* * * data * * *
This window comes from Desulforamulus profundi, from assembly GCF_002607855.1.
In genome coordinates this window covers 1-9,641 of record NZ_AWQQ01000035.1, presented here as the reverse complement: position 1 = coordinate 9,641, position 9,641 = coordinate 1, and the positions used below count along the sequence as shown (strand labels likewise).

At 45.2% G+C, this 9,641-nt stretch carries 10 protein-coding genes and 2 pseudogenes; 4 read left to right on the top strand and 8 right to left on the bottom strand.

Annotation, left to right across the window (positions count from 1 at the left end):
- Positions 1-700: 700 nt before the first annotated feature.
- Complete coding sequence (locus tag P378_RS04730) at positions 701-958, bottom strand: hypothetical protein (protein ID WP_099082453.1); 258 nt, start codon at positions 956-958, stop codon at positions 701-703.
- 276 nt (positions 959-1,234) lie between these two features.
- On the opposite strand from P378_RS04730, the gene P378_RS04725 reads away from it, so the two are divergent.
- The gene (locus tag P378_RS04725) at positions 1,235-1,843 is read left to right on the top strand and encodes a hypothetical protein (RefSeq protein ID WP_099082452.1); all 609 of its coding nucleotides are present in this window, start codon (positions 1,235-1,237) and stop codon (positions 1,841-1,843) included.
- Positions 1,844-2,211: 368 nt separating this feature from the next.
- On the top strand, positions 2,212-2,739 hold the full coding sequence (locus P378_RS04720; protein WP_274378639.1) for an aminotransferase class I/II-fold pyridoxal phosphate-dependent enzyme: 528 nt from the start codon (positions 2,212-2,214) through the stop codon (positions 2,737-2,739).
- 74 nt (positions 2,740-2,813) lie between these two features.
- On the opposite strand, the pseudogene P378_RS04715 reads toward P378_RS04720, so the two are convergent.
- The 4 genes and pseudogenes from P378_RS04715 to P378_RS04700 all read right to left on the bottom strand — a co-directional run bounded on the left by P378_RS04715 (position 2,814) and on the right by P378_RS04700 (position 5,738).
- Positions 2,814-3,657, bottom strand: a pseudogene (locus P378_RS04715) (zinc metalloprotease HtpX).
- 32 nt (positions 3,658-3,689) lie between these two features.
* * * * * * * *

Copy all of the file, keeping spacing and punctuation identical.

This window comes from Desulforamulus profundi, from assembly GCF_002607855.1.
In genome coordinates this window covers 1-9,641 of record NZ_AWQQ01000035.1, presented here as the reverse complement: position 1 = coordinate 9,641, position 9,641 = coordinate 1, and the positions used below count along the sequence as shown (strand labels likewise).

At 45.2% G+C, this 9,641-nt stretch carries 10 protein-coding genes and 2 pseudogenes; 4 read left to right on the top strand and 8 right to left on the bottom strand.

Annotation, left to right across the window (positions count from 1 at the left end):
- Positions 1-700: 700 nt before the first annotated feature.
- Complete coding sequence (locus tag P378_RS04730) at positions 701-958, bottom strand: hypothetical protein (protein ID WP_099082453.1); 258 nt, start codon at positions 956-958, stop codon at positions 701-703.
- 276 nt (positions 959-1,234) lie between these two features.
- On the opposite strand from P378_RS04730, the gene P378_RS04725 reads away from it, so the two are divergent.
- The gene (locus tag P378_RS04725) at positions 1,235-1,843 is read left to right on the top strand and encodes a hypothetical protein (RefSeq protein ID WP_099082452.1); all 609 of its coding nucleotides are present in this window, start codon (positions 1,235-1,237) and stop codon (positions 1,841-1,843) included.
- Positions 1,844-2,211: 368 nt separating this feature from the next.
- On the top strand, positions 2,212-2,739 hold the full coding sequence (locus P378_RS04720; protein WP_274378639.1) for an aminotransferase class I/II-fold pyridoxal phosphate-dependent enzyme: 528 nt from the start codon (positions 2,212-2,214) through the stop codon (positions 2,737-2,739).
- 74 nt (positions 2,740-2,813) lie between these two features.
- On the opposite strand, the pseudogene P378_RS04715 reads toward P378_RS04720, so the two are convergent.
- The 4 genes and pseudogenes from P378_RS04715 to P378_RS04700 all read right to left on the bottom strand — a co-directional run bounded on the left by P378_RS04715 (position 2,814) and on the right by P378_RS04700 (position 5,738).
- Positions 2,814-3,657, bottom strand: a pseudogene (locus P378_RS04715) (zinc metalloprotease HtpX).
- 32 nt (positions 3,658-3,689) lie between these two features.